'Smart' Hospital IV Pump Vulnerable To Remote Hack Attack

from the killed-by-apathy dept

By this point, the half-baked security in most internet of things devices has become a bit of a running joke, leading to amusing Twitter accounts like Internet of Shit that highlight the sordid depth of this particular apathy rabbit hole. And while refrigerators leaking your gmail credentials and tea kettles that expose your home networks are entertaining in their own way, it's easy to lose sight of the fact that the same half-assed security in the IOT space also exists on most home routers, your car, your pacemaker, and countless other essential devices and services your life may depend on.

The lack of security in the medical front is particularly alarming. The latest case in point: security researchers have discovered eight vulnerabilities in a syringe infusion pump used by hospitals to help administer medication to patients intravenously. The flaws in the Medifusion 4000 infusion pump, manufactured by UK medical multinational Smiths Group, were discovered by security researcher Scott Gayou. The device is utilized to deliver medications, blood, antibiotics and other fluids to critical care patients, patients undergoing surgery (anesthesia) -- and newborn babies.

The flaws were severe enough to warrant a new warning from the Department of Homeland Security, which issued an advisory that, like similar past advisories, rather downplays the fact these flaws could be utilized by a skilled hacker to kill somebody covertly:

"Successful exploitation of these vulnerabilities may allow a remote attacker to gain unauthorized access and impact the intended operation of the pump. Despite the segmented design, it may be possible for an attacker to compromise the communications module and the therapeutic module of the pump. Impact to individual organizations depends on many factors that are unique to each organization. ICS-CERT recommends that organizations evaluate the impact of these vulnerabilities based on their operational environment and specific clinical usage."

Both the FDA and DHS have ramped up the attention they're giving such vulnerabilities, recently having issued similar first ever warnings about flaws in pacemakers by St. Jude Medical, which can be similarly abused to kill patients. And while this is all wonderful news if you're a wetworker operating in an environment where such flaws take years to discover much less fix, it's decidedly less fun for the companies being criticized for half-assed security measures. In most cases, the companies impacted make it their top priority to downplay the risks involved, as the Smiths Group did in its statement on the vulnerabilities:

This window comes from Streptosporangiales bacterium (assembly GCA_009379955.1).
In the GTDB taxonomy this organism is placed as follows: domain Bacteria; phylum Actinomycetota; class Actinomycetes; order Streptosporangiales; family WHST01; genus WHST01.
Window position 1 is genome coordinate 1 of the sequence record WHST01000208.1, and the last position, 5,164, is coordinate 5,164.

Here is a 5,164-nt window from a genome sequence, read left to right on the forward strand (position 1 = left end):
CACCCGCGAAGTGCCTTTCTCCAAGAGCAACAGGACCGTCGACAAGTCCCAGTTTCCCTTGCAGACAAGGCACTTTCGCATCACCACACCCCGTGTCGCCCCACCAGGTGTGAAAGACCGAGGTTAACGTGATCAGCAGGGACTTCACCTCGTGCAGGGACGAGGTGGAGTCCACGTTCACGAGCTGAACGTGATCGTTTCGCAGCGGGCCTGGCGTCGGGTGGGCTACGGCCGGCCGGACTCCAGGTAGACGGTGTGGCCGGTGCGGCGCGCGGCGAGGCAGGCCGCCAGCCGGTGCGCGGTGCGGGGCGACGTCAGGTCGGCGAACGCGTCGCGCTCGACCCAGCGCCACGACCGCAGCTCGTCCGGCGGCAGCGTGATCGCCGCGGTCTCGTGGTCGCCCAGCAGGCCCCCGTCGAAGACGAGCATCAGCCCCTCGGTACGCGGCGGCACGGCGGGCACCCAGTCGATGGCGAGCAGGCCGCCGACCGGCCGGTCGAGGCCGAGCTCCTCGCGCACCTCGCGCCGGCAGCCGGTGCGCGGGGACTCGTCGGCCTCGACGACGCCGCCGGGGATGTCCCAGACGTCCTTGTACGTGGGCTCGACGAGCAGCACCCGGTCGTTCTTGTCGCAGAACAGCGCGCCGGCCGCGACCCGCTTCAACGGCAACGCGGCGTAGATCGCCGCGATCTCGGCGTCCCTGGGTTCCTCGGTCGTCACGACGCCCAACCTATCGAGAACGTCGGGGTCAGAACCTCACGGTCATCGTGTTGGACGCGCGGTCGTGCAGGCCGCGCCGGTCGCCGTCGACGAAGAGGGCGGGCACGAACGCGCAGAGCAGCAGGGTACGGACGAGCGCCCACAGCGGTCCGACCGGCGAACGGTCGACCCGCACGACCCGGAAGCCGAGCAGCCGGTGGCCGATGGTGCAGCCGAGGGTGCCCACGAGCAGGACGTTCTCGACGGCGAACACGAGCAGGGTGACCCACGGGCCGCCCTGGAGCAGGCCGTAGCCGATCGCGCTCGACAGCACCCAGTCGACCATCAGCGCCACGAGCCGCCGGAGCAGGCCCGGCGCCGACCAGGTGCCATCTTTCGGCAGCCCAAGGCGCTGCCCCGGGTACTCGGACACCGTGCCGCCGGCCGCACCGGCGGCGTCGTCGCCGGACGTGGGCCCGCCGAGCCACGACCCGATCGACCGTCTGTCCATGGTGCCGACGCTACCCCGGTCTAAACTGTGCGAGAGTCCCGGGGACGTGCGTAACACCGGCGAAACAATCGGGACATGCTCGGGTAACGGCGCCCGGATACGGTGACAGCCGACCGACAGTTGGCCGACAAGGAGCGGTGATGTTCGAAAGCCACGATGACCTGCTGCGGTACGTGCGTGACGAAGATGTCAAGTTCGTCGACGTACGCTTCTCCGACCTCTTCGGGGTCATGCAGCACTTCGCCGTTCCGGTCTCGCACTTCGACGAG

The possibility of this exploit taking place in a clinical setting is highly unlikely, as it requires a complex and an unlikely series of conditions.

Except six of the vulnerabilities in question simply involve the use of hard-coded credentials, the same problem that has plagued the home router market for years. For its part, Smiths says it's working hard to implement a fix for the flaws -- that might be released in January 2018. In the interim Smiths is urging hospitals to assess the risk, change the default login credentials, and disconnect these devices from the network where necessary. But considering the low quality of IT support in most hospitals (a major reason for a massive spike in hospital ransomware attacks) -- there's certainly no guarantee of any of these mitigation measures actually happening.

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Filed Under: cybersecurity, health, iot, iv pump, security, smart devices

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  1. identicon
    Anonymous Coward, 23 Sep 2017 @ 1:27pm

    Re: Re:

    A full Linux or BSD implementation, connected to the network gives a much larger attack surface. A dedicated network interface, driven over a serial link, and set up to use UDP to send logging and alarm messages can be driven in a write only mode. The proposed approach is to provide the minimum functionality to allow remote monitoring and logging, and to avoid a full function device attached to the network.

    The medical device can have a full function OS, but with no network connection, except via the attached microcontroller, which can appear as a write only device. That is lets avoid connecting a full operating systems network stack to the network, eliminating a large attack surface, and instead use a a more controllable interface and device where is the network connected device is compromised, logging can be shutdown, but the operation of the medical device is not compromised.

    When human lives are at stake, a full function network interface is the wrong way to go, because even if used in the same fashion as the microcontroller, it is could be used to host malware to attack the rest of the hospital system. The Microcontroller Interface is more easily audited, and with a suitable device and setup, its software can only be changed via physical access and a JTAG or similar programmer.

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